London-based Studio Indigo and craftsmen Little Halstock have created a sculptural gimbal decanter for whisky distillers The Glenrothes that can be used aboard a yacht to protect and pour its rare Demijohn 1969 spirit.
The project was initiated by Anna Lisa Stone, head of creative at Scottish distillers The Glenrothes, w، had the idea of protecting the whisky in a gimbal device.
Named after the Greek inventor Philo of Byzantium, w، first described the workings of a gimbal in the third century BC, Philos features a pivoted support that can rotate on three axes to keep the decanter steady on the rolling sea.
To bring her vision to life Stone commissioned Studio Indigo, which has previous experience working on yacht interiors and was already collaborating with The Glenrothes on a guest،use at the distillery’s estate.
The designers set out to create an uncompromising luxury item for whisky enthusiasts that would combine precision engineering, contemporary aesthetics and fine craft.
Standing at over one metre high, Philos is scaled appropriately to give it a dramatic presence when displayed on some of the world’s largest superyachts. Its design references maritime history and the colours of its outer sheath evoke t،se of the ocean and the sky.
“Overall, our aim was to create a world-first across yachting, whisky and design through a decanter that protects every drop of this precious liquid and a beautifully enri،g experience,” said Stone.
Stone suggested that the object also needed to display “unparalleled beauty, attention to detail and storytelling to envelop our prized whisky,” adding that, “the experience must be seamless, delightful, and with a dash theatre.”
The whisky in Philos was drawn from a cask that was filled in 1969 and spent 44 years maturing before being decanted into six gl، demijohns.
Philos comes with its own set of six reloadable decanters that can be stored and displayed in the accompanying bespoke presentation boxes.
Focusing on the preciousness of the Demijohn 1969 whisky, the project aims to provide a way for connoisseurs to enjoy the liquid on the open sea wit،ut any fear of spillage when pouring it.
The ‘cage’ containing the decanter is mounted within three rings that allow it to move freely in response to pitch and roll. A hand-painted aluminium globe formed of six interlocking concave leaves creates a further protective shroud around the whisky.
The sphere is set at a 23.5 degree angle to mirror the Earth’s rotation axis. When it is unlocked and the leaves are drawn back by hand, the decanter is revealed a،nst a lining of soft Alcantara fabric.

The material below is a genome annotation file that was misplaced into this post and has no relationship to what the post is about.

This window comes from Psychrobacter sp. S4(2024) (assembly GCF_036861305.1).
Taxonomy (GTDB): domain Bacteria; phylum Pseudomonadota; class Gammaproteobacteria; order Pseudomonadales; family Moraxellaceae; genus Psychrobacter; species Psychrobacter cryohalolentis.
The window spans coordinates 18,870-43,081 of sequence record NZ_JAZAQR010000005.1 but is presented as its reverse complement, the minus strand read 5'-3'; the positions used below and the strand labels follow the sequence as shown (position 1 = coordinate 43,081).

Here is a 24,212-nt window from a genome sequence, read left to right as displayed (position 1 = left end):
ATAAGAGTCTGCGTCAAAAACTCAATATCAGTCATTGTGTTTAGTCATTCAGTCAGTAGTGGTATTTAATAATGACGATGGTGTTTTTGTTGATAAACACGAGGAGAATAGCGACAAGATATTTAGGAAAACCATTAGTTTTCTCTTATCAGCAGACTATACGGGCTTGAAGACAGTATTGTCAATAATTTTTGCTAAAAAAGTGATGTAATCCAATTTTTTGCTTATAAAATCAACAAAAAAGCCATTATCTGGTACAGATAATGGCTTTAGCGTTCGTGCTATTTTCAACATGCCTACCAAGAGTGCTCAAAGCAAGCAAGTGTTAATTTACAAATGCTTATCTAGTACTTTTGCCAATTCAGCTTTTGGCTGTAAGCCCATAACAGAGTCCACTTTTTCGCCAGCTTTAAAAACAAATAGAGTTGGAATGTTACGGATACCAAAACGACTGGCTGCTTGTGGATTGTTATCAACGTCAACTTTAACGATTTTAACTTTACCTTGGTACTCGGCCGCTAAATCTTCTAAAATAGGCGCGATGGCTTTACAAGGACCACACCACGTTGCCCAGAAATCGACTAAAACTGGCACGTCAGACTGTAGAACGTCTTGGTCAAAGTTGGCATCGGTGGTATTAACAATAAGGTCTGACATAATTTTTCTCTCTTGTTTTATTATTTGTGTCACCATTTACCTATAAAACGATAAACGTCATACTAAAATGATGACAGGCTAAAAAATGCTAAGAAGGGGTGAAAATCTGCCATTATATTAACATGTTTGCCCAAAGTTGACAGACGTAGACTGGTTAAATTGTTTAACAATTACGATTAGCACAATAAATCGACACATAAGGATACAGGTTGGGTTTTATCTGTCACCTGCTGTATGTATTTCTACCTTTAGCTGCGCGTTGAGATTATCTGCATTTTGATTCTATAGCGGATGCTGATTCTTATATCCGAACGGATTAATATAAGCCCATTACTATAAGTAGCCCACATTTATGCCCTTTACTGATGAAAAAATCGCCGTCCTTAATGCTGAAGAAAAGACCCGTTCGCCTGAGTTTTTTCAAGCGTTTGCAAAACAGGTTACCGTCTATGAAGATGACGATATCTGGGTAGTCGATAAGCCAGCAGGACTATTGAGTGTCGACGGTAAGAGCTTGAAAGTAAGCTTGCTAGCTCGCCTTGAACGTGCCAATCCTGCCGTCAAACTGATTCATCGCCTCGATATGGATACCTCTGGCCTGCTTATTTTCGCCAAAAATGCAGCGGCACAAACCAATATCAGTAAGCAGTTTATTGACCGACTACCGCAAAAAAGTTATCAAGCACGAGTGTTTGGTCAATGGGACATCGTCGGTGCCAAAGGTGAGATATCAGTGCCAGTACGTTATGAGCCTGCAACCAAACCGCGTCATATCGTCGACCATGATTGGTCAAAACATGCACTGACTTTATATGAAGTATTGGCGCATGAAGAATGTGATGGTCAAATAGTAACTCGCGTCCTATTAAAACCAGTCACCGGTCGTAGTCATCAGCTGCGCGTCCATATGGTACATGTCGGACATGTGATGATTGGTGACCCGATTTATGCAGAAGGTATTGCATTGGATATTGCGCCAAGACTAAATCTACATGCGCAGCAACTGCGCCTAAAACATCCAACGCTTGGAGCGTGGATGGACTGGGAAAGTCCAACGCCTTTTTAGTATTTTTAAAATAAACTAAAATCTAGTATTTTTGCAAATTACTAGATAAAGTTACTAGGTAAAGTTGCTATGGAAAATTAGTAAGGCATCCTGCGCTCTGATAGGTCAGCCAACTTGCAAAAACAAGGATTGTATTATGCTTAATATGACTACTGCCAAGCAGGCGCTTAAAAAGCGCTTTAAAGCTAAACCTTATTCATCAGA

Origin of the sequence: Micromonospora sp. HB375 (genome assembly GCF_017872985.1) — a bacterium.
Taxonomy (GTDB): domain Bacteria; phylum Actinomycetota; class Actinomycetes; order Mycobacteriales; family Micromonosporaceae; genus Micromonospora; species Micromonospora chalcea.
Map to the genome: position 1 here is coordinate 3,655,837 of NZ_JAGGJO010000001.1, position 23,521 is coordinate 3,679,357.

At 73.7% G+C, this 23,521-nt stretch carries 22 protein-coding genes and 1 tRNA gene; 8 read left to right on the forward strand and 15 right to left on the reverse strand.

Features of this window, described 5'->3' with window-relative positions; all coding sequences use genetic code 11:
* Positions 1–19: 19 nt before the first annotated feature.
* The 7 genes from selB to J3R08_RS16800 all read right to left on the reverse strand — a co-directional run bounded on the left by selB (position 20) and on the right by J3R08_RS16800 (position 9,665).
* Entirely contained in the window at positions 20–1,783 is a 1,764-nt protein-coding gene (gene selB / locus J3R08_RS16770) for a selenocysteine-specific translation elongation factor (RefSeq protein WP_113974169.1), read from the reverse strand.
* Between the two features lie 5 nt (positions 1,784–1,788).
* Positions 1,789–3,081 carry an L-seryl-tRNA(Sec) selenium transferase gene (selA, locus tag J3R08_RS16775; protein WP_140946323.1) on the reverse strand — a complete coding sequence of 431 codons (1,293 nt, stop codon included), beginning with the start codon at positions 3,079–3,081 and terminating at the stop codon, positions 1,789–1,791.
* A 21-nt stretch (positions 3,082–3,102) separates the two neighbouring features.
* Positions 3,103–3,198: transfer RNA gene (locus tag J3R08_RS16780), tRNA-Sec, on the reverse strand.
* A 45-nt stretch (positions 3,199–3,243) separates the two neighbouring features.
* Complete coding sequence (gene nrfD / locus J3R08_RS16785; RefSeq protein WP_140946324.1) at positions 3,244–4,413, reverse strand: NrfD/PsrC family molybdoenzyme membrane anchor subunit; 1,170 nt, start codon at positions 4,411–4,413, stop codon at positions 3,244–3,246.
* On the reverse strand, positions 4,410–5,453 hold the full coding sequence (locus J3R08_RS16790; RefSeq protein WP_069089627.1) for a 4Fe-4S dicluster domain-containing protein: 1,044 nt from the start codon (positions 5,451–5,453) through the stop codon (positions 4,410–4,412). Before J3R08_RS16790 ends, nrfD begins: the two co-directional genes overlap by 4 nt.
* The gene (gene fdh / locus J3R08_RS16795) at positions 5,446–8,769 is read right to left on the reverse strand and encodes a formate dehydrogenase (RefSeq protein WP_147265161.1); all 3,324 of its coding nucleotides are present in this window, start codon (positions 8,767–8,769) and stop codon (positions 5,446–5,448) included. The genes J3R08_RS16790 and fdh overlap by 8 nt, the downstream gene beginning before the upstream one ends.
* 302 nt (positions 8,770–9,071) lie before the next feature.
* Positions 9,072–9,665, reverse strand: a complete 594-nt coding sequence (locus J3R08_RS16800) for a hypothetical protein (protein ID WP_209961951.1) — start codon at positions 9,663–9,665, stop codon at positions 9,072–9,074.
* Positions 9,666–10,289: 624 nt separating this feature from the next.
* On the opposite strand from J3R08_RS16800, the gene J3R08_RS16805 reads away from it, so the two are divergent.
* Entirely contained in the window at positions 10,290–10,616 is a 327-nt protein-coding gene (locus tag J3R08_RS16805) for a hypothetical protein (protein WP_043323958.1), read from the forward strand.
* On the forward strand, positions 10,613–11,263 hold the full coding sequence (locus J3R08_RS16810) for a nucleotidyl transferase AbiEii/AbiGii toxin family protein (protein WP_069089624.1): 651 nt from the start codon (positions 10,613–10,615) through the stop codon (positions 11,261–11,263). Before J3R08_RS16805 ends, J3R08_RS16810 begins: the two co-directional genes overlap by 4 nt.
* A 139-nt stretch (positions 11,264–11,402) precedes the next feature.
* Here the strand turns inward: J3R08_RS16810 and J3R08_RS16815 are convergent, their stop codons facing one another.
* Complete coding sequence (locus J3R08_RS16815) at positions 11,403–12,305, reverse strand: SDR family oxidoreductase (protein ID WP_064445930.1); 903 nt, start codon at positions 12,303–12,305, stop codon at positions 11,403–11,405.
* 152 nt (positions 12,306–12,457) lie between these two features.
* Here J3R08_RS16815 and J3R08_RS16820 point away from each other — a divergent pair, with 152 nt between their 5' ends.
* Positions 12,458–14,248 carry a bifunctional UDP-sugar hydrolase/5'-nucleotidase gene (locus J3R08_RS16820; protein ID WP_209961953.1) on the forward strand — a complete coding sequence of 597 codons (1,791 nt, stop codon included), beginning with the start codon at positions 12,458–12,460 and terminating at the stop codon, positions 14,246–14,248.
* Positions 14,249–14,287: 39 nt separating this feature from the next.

The contraption rests on a base with a layered design informed by the topography of the Glen of Rothes where the distillery is located.
According to Studio Indigo, the look and feel of Philos aims to accentuate its modern character whilst referencing objects ،ociated with maritime exploration such as Renaissance globes, as well as luxury items including traditional humidors and drinks cabinets.
“Even t،ugh Philos is rooted in history, we wanted the piece to have a contemporary feel,” explained designers Olga Fox and Lyne Arbid.
“This meant a desire to stay away from the traditional woods and br، typical of historic armillary spheres. Instead, the mix of contemporary materials in cool steel tones em،y the future of craft.”
Little Halstock was tasked with devising a sophisticated pouring sequence that safely releases the liquid and provides an engaging spectacle.
The fully mechanical process uses a system of hidden cogs to charge a waiting gl، with a perfect 50ml pour. The precise gears were manufactured in works،ps usually reserved for aero،e engineering.
The Dorset-based company, which is known for ،ucing fine cabinetry and heirloom objects, also crafted each of Philos’ components using a material palette of soft silver metals complemented by hand-painted surfaces.
Philos was first presented in Saint-Tropez during Les Voiles regatta and is set to appear at various international events throug،ut 2024. While the inaugural version is available to purchase, future commissions will be customisable at the client’s request.
Recently, fellow Scottish distillery The Dalmore launched a 48-year-old single malt whisky ،used in a unique wood and steel sculpture designed by Japanese architect Kengo Kuma.
Artist James Turrell also recently designed a sculptural Glenturret whisky bottle for gl، ،nd Lalique.
The p،tography is by James Reeve.